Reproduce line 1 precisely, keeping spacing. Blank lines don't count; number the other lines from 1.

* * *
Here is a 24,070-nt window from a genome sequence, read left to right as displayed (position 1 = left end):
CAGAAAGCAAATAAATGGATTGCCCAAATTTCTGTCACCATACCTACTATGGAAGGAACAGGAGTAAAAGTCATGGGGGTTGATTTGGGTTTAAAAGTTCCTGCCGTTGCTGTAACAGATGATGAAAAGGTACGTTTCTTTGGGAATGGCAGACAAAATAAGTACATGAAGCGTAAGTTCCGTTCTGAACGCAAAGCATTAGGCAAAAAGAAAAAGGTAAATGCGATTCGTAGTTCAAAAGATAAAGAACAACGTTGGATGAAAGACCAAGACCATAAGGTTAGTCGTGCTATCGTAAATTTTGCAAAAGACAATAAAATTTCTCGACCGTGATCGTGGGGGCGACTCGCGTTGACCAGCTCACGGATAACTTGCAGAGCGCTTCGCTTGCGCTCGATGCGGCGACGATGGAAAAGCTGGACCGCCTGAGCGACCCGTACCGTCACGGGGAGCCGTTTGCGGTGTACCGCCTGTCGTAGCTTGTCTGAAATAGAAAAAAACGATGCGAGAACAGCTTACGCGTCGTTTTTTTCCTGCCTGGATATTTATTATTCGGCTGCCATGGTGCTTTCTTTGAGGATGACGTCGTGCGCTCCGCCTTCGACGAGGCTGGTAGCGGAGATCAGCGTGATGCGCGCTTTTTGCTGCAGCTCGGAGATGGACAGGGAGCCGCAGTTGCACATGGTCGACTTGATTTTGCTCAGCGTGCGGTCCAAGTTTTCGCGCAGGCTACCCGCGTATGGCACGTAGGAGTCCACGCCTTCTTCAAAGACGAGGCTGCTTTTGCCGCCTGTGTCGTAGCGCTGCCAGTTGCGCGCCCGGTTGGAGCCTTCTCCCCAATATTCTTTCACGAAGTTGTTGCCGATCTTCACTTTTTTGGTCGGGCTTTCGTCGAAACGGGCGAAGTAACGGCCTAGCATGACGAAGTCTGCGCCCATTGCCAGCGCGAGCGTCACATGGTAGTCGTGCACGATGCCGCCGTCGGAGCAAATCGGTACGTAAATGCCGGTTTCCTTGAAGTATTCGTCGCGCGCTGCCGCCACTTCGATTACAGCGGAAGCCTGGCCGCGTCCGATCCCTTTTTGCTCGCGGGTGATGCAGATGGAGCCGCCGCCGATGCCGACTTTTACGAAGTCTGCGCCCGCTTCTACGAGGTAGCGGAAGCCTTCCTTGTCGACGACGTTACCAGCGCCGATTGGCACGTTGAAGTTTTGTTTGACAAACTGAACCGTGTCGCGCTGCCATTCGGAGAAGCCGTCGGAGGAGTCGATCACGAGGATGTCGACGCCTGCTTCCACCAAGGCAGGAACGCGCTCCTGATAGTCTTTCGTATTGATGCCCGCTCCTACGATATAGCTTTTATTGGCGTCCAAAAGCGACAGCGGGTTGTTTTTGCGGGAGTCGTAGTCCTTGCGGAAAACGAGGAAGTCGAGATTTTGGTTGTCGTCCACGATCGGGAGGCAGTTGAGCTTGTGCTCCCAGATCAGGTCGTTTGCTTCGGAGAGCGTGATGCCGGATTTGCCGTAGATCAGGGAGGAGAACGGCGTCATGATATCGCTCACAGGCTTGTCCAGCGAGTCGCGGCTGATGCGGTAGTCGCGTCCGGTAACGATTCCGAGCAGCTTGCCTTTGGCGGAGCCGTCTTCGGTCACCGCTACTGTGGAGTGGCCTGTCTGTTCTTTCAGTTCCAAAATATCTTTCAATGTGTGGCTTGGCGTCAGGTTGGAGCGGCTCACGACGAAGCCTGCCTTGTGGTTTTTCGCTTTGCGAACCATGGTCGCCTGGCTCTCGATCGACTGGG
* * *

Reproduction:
Here is a 24,070-nt window from a genome sequence, read left to right as displayed (position 1 = left end):